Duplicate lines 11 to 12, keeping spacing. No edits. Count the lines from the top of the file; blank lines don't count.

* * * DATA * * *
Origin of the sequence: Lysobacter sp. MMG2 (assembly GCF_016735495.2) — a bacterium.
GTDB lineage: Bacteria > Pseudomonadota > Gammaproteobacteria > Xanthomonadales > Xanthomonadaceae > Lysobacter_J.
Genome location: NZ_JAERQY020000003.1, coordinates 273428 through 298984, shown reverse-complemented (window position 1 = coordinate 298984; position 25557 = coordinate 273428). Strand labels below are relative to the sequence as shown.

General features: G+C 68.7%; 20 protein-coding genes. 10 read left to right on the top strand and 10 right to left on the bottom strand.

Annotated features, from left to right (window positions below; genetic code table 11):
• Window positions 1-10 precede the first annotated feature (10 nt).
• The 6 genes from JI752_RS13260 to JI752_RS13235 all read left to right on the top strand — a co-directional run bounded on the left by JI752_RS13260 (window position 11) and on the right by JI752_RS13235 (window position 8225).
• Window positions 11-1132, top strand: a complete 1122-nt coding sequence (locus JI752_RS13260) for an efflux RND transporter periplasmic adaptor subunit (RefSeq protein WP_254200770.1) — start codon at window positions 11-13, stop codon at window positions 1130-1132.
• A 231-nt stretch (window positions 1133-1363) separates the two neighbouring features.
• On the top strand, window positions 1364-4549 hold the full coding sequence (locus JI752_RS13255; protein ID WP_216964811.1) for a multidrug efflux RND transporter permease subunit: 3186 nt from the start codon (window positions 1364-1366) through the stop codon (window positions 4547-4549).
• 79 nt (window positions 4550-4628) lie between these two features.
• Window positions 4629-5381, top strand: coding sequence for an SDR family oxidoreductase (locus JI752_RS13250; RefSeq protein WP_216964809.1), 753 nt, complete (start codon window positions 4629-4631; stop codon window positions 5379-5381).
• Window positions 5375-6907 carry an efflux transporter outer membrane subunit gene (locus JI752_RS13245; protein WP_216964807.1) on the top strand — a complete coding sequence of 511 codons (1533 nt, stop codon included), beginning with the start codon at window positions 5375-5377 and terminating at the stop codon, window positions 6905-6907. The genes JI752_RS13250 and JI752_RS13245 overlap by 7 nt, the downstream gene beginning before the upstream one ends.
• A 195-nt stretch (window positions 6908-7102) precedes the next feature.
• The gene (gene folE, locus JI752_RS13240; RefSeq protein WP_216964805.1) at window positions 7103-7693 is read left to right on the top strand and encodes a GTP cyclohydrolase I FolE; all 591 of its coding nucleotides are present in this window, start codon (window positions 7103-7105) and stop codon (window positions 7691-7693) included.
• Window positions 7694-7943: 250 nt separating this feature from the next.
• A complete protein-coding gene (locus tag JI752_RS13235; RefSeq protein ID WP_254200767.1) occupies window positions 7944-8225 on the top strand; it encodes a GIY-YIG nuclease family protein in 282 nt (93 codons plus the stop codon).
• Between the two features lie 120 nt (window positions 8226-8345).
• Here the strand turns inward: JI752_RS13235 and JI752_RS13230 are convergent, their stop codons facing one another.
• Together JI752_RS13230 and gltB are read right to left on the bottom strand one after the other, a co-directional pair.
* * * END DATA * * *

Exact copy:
• 79 nt (window positions 4550-4628) lie between these two features.
• Window positions 4629-5381, top strand: coding sequence for an SDR family oxidoreductase (locus JI752_RS13250; RefSeq protein WP_216964809.1), 753 nt, complete (start codon window positions 4629-4631; stop codon window positions 5379-5381).